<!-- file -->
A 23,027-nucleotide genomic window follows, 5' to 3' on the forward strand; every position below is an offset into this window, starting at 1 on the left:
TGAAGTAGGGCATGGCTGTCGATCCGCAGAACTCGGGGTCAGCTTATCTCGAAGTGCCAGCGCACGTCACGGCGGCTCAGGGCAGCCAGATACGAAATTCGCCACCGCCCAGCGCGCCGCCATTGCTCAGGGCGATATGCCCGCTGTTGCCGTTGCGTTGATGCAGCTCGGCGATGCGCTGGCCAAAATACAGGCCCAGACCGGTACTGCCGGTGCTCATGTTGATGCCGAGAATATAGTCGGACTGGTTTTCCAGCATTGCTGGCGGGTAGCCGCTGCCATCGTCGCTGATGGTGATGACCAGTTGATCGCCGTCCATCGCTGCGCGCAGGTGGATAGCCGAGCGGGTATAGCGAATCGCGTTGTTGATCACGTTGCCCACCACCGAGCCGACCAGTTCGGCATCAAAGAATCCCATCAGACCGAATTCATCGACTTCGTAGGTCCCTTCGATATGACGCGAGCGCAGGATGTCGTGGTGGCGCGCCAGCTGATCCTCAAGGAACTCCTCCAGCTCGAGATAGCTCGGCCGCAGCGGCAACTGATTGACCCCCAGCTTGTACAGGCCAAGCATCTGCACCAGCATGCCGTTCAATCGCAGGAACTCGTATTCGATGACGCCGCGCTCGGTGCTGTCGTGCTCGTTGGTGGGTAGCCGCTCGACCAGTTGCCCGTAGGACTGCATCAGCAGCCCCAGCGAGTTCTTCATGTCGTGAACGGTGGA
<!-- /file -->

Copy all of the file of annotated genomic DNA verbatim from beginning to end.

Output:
A 23,027-nucleotide genomic window follows, 5' to 3' on the forward strand; every position below is an offset into this window, starting at 1 on the left:
TGAAGTAGGGCATGGCTGTCGATCCGCAGAACTCGGGGTCAGCTTATCTCGAAGTGCCAGCGCACGTCACGGCGGCTCAGGGCAGCCAGATACGAAATTCGCCACCGCCCAGCGCGCCGCCATTGCTCAGGGCGATATGCCCGCTGTTGCCGTTGCGTTGATGCAGCTCGGCGATGCGCTGGCCAAAATACAGGCCCAGACCGGTACTGCCGGTGCTCATGTTGATGCCGAGAATATAGTCGGACTGGTTTTCCAGCATTGCTGGCGGGTAGCCGCTGCCATCGTCGCTGATGGTGATGACCAGTTGATCGCCGTCCATCGCTGCGCGCAGGTGGATAGCCGAGCGGGTATAGCGAATCGCGTTGTTGATCACGTTGCCCACCACCGAGCCGACCAGTTCGGCATCAAAGAATCCCATCAGACCGAATTCATCGACTTCGTAGGTCCCTTCGATATGACGCGAGCGCAGGATGTCGTGGTGGCGCGCCAGCTGATCCTCAAGGAACTCCTCCAGCTCGAGATAGCTCGGCCGCAGCGGCAACTGATTGACCCCCAGCTTGTACAGGCCAAGCATCTGCACCAGCATGCCGTTCAATCGCAGGAACTCGTATTCGATGACGCCGCGCTCGGTGCTGTCGTGCTCGTTGGTGGGTAGCCGCTCGACCAGTTGCCCGTAGGACTGCATCAGCAGCCCCAGCGAGTTCTTCATGTCGTGAACGGTGGA